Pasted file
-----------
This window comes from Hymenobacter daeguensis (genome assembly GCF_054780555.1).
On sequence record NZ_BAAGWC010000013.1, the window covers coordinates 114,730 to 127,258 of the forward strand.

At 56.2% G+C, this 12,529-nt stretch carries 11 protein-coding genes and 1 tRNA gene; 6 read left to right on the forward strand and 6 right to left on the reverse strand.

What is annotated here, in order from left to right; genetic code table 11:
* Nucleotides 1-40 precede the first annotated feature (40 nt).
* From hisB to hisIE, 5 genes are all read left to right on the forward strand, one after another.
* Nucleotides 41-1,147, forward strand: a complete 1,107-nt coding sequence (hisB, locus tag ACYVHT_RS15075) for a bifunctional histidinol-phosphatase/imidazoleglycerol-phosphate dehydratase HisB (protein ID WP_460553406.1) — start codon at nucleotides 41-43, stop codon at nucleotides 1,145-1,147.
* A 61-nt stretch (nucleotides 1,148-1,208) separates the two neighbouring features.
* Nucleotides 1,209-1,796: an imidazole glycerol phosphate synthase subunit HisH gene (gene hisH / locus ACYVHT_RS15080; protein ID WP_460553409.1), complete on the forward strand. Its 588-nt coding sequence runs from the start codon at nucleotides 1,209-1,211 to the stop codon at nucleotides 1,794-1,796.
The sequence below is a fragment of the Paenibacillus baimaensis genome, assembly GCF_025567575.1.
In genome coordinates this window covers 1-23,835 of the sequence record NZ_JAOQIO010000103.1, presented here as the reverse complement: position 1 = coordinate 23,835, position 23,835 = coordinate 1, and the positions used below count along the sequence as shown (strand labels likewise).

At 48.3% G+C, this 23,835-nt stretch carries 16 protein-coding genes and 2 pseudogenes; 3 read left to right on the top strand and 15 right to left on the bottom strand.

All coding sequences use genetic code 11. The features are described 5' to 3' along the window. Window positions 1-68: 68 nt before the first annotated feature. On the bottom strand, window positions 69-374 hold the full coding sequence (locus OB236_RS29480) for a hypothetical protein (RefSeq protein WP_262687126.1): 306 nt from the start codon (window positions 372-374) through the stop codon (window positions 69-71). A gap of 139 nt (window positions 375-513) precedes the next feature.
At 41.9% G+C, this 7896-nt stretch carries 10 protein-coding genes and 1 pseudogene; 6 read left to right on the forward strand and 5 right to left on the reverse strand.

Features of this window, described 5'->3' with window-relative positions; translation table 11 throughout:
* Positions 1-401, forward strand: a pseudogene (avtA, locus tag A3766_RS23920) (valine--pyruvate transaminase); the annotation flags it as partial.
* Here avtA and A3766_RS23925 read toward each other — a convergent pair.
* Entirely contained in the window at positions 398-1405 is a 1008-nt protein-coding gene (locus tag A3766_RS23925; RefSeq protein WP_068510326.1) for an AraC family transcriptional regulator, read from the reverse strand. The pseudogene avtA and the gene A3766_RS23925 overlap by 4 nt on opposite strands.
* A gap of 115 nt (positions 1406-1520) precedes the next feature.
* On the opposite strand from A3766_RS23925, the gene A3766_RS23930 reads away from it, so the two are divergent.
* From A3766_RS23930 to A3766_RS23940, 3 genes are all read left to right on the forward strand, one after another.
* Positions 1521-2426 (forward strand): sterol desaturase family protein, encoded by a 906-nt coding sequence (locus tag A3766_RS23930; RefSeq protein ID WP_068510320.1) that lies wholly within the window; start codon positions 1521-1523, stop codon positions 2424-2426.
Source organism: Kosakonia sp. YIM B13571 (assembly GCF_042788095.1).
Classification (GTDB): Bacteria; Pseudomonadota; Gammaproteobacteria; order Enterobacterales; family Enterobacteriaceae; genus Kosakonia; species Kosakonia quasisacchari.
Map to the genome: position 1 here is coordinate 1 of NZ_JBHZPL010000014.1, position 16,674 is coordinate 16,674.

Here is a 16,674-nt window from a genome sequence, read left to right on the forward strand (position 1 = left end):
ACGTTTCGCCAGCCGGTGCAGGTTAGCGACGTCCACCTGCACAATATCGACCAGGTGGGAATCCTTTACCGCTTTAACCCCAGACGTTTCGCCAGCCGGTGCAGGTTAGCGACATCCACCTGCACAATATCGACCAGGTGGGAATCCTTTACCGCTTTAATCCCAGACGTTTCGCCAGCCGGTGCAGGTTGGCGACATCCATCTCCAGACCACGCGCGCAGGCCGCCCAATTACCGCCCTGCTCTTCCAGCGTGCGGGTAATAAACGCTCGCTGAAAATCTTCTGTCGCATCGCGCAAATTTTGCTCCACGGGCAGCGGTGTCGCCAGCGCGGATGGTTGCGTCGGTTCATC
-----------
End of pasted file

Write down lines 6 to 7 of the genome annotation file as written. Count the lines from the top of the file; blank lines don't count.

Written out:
* From hisB to hisIE, 5 genes are all read left to right on the forward strand, one after another.
* Nucleotides 41-1,147, forward strand: a complete 1,107-nt coding sequence (hisB, locus tag ACYVHT_RS15075) for a bifunctional histidinol-phosphatase/imidazoleglycerol-phosphate dehydratase HisB (protein ID WP_460553406.1) — start codon at nucleotides 41-43, stop codon at nucleotides 1,145-1,147.